Contrary to how it is portrayed in popular culture, deterring crime is rarely about drawing quick conclusions from a criminal profile, kicking down doors, and making an immediate arrest. Rather, those in the profession often work as slowly and as carefully as scientists in a laboratory, where they go about the tireless work of analyzing the relationships between disparate elements, listing factors that spur criminal activity in particular areas, and predicting a noted criminal’s next move.

In the field of crime analysis, it is data, and not necessarily brute force, that is needed to upend crime. For crime analysts, the weapons of choice have long been qualitative data, quantitative data, and sound statistical and analytic methods. But in light of recent technological developments, these criminal justice professionals have added more to their crime-busting arsenal—notably, the high-tech strategy of real-time data analytics. But just how much of an edge do modern data analytics methods afford the sector of crime fighting? What types of data now come into question, and how is data handled in order to execute the best decisions for crime deterrence?

For some interesting facts about how real-time data analytics is used in crime deterrence, as well as the global attention now being thrust upon the discipline of crime analysis, read on below.

The Use of Real-Time Data Analytics in the Survey of Real-Life Factors That Affect Crime

Ordinary civilians owe a lot to data analytics, artificial intelligence, and other related computing technologies for tasks they do in their everyday routines. Some immediate applications that come to mind when these technologies are mentioned are online banking, social media use, and ride hailing and traffic monitoring, and so on. The common thread that binds these applications is the successful handling of very large, disparate, and evolving data sets in order to accurately fulfill specific functions in near real-time.

As individual law enforcement agencies have discovered, crime analysis and prevention can be completed using the same philosophy: real-time data analytics can quickly show the bigger picture and enable the timely but accurate intervention of law enforcers. The strategy enables crime analysts to work efficiently with all the data that they collect over time, enabling them to perceive the relationships of different points of information and to draw the most precise conclusions on the nature of the crime.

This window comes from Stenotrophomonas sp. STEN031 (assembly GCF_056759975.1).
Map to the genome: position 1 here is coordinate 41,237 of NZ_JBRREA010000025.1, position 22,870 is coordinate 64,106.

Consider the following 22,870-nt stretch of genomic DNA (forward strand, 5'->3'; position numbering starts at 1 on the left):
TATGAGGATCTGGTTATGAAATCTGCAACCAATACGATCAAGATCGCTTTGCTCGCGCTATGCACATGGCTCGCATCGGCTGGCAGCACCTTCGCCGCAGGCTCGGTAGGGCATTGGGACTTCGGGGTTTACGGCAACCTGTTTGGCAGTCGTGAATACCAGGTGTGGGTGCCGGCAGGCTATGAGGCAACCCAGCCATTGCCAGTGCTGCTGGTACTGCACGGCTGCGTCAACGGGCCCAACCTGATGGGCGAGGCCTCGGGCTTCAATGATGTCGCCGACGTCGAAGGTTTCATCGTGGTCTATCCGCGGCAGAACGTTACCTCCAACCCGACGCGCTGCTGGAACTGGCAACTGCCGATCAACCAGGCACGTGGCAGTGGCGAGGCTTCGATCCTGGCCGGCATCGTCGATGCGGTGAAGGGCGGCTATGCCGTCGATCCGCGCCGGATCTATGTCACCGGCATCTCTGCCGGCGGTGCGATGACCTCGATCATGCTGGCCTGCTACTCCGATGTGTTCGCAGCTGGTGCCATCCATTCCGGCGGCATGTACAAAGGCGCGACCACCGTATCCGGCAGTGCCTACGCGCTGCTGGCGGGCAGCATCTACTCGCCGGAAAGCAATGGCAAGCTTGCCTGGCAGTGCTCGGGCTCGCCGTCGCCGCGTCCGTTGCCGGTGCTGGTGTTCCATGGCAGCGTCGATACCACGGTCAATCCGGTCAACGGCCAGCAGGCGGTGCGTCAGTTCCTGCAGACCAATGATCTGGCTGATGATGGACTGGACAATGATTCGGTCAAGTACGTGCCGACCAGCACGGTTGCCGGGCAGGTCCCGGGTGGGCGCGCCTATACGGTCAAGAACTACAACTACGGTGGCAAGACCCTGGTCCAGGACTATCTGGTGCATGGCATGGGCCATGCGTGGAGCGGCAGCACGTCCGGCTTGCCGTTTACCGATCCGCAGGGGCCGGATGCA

In the context of crime analysis, some of the data sets that can be perused are: details captured from CCTV footage, license plate scans, facial recognition scans, phone records, arrest records, previously filed incident reports, and the like. These data sets can be put through real-time data analytics software and mined to reveal patterns.

In addition, real-time data analytics can be used to survey the overall effectiveness of law enforcement tactics. Data that pertains to response time, number of staff deployed, and duration of police operations can also be analyzed for the purpose of improving police strategies.

Institutional Emphasis on Faster, More Efficient Crime Analysis

One great success of modern crime analysis is that it is a field that is still undergoing considerable development and evolution around the world. The sector even has a dedicated international group, the International Association of Crime Analysts (IACA), which was founded in 1990 and now boasts a membership of almost 3,500 members from 61 different nations. IACA highlights the role of crime analysis in helping law enforcement agencies fulfill their mandate with the use of better information strategies.

Moreover, a particular apparatus has also evolved into a powerhouse for crime-fighting in the USA: the Real Time Crime Center, or RTCC for short. The RTCC was envisioned as a centralized technology center for the police departments of New York, Miami-Dade, Seattle, Fort Worth, Houston, and other major North American cities. Since 2005, the RTCC has operated around a 24/7 timeframe, capitalizing on the immediacy that real-time data analytics grants to crime intervention endeavors. The RTCC deploys notable intelligence tactics such as the use of sensors in large crowds—and accompanying real-time video analytics to assess for threats of gunshots.

Coupled with other initiatives such as Brazil’s data-sharing facility in Rio de Janeiro and Singapore’s smart mapping technology for crime forecasting, these movements have thrust the spotlight on real-time data analytics. We can only anticipate significant developments in crime deterrence, law enforcement, and public safety now that we have technology like this in our hands.